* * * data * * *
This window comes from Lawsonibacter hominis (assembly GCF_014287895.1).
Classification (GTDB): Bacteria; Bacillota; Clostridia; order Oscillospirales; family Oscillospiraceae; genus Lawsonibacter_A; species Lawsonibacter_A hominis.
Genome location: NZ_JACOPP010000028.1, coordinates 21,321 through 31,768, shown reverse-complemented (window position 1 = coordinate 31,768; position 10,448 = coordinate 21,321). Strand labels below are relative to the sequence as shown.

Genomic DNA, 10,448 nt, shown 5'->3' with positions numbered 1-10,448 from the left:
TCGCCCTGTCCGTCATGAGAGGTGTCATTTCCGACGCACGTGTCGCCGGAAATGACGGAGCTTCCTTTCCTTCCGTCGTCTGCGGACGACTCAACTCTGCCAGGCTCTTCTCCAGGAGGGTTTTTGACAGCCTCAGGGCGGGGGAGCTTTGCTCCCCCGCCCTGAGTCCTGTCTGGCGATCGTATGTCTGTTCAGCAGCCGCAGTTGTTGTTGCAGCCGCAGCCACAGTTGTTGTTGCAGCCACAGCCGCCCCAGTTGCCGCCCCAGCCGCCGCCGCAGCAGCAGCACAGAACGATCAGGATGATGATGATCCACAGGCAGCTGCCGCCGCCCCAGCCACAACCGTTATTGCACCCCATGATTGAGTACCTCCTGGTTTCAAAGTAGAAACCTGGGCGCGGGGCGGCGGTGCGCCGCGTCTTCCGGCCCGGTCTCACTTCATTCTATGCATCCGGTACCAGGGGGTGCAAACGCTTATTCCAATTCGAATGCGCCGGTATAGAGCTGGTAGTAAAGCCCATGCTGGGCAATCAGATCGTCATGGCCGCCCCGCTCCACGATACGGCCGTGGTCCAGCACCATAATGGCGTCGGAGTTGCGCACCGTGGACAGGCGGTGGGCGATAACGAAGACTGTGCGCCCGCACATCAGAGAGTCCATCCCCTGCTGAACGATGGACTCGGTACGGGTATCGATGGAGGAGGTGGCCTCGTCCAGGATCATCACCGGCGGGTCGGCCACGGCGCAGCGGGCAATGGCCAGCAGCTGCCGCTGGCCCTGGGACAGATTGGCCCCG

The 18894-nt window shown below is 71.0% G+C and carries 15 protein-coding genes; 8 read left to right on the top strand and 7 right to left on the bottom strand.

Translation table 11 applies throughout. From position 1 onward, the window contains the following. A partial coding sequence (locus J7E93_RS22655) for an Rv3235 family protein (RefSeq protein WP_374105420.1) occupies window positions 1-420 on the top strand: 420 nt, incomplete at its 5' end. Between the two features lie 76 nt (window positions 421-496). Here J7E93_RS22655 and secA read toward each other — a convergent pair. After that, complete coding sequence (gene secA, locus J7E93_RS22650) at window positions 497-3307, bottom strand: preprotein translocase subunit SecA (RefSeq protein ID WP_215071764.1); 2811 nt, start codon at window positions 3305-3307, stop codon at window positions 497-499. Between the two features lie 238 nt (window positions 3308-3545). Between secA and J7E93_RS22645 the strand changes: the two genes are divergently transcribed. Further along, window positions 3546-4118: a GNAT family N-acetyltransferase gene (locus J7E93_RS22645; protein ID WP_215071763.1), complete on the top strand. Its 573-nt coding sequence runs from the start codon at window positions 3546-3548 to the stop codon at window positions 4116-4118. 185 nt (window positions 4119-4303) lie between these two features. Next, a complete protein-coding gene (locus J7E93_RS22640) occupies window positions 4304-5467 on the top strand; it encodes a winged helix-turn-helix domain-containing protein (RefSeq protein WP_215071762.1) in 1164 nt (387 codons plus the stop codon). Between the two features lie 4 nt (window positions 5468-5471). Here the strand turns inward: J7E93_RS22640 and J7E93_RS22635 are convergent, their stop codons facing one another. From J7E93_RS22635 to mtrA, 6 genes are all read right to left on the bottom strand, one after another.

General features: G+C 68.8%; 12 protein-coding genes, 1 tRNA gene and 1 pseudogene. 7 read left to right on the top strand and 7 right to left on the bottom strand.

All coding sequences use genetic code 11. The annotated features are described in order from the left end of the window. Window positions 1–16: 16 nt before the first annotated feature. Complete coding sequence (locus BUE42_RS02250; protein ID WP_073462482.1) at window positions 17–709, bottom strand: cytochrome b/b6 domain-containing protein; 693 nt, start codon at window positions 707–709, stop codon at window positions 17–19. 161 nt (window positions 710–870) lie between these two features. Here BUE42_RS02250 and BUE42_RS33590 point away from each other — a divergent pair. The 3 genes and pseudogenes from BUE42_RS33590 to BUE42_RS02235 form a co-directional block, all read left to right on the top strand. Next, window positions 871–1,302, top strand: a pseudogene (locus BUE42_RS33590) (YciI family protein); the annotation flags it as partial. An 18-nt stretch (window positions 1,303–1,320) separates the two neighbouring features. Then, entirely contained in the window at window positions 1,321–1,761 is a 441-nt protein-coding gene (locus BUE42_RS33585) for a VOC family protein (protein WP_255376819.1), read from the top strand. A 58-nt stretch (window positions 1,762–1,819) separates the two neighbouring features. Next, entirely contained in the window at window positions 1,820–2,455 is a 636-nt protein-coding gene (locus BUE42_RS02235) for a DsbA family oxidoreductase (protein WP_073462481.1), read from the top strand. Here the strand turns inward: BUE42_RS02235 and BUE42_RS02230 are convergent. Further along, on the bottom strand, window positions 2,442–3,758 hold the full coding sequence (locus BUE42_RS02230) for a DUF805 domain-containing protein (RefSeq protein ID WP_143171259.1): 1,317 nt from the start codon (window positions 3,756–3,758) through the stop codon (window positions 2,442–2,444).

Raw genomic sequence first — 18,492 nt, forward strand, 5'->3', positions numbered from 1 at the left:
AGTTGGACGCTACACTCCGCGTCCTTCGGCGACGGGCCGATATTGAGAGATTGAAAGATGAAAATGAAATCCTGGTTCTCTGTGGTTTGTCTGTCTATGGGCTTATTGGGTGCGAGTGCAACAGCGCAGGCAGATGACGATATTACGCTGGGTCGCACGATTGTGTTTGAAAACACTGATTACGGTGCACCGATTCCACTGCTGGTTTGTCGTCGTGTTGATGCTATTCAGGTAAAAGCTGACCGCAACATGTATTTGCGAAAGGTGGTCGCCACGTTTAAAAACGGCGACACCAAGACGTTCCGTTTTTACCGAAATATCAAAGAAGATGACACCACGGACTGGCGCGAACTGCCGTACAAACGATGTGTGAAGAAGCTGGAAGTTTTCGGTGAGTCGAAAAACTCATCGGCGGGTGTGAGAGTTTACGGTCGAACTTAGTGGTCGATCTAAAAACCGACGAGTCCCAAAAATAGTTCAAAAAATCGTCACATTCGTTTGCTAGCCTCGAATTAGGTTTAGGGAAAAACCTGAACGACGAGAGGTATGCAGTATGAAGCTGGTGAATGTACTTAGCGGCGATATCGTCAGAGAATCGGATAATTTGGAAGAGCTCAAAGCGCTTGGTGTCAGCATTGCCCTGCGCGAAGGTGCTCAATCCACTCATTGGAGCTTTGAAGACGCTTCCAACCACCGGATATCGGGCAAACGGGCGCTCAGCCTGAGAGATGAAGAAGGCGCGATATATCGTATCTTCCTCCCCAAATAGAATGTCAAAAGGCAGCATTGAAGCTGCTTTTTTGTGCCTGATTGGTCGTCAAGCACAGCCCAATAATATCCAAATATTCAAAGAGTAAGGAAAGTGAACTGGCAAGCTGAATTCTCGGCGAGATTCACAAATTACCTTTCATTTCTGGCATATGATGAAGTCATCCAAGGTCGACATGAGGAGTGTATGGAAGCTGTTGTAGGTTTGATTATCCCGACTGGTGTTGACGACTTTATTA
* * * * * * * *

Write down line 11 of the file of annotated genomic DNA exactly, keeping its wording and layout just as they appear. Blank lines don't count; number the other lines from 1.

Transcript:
AGTTGGACGCTACACTCCGCGTCCTTCGGCGACGGGCCGATATTGAGAGATTGAAAGATGAAAATGAAATCCTGGTTCTCTGTGGTTTGTCTGTCTATGGGCTTATTGGGTGCGAGTGCAACAGCGCAGGCAGATGACGATATTACGCTGGGTCGCACGATTGTGTTTGAAAACACTGATTACGGTGCACCGATTCCACTGCTGGTTTGTCGTCGTGTTGATGCTATTCAGGTAAAAGCTGACCGCAACATGTATTTGCGAAAGGTGGTCGCCACGTTTAAAAACGGCGACACCAAGACGTTCCGTTTTTACCGAAATATCAAAGAAGATGACACCACGGACTGGCGCGAACTGCCGTACAAACGATGTGTGAAGAAGCTGGAAGTTTTCGGTGAGTCGAAAAACTCATCGGCGGGTGTGAGAGTTTACGGTCGAACTTAGTGGTCGATCTAAAAACCGACGAGTCCCAAAAATAGTTCAAAAAATCGTCACATTCGTTTGCTAGCCTCGAATTAGGTTTAGGGAAAAACCTGAACGACGAGAGGTATGCAGTATGAAGCTGGTGAATGTACTTAGCGGCGATATCGTCAGAGAATCGGATAATTTGGAAGAGCTCAAAGCGCTTGGTGTCAGCATTGCCCTGCGCGAAGGTGCTCAATCCACTCATTGGAGCTTTGAAGACGCTTCCAACCACCGGATATCGGGCAAACGGGCGCTCAGCCTGAGAGATGAAGAAGGCGCGATATATCGTATCTTCCTCCCCAAATAGAATGTCAAAAGGCAGCATTGAAGCTGCTTTTTTGTGCCTGATTGGTCGTCAAGCACAGCCCAATAATATCCAAATATTCAAAGAGTAAGGAAAGTGAACTGGCAAGCTGAATTCTCGGCGAGATTCACAAATTACCTTTCATTTCTGGCATATGATGAAGTCATCCAAGGTCGACATGAGGAGTGTATGGAAGCTGTTGTAGGTTTGATTATCCCGACTGGTGTTGACGACTTTATTA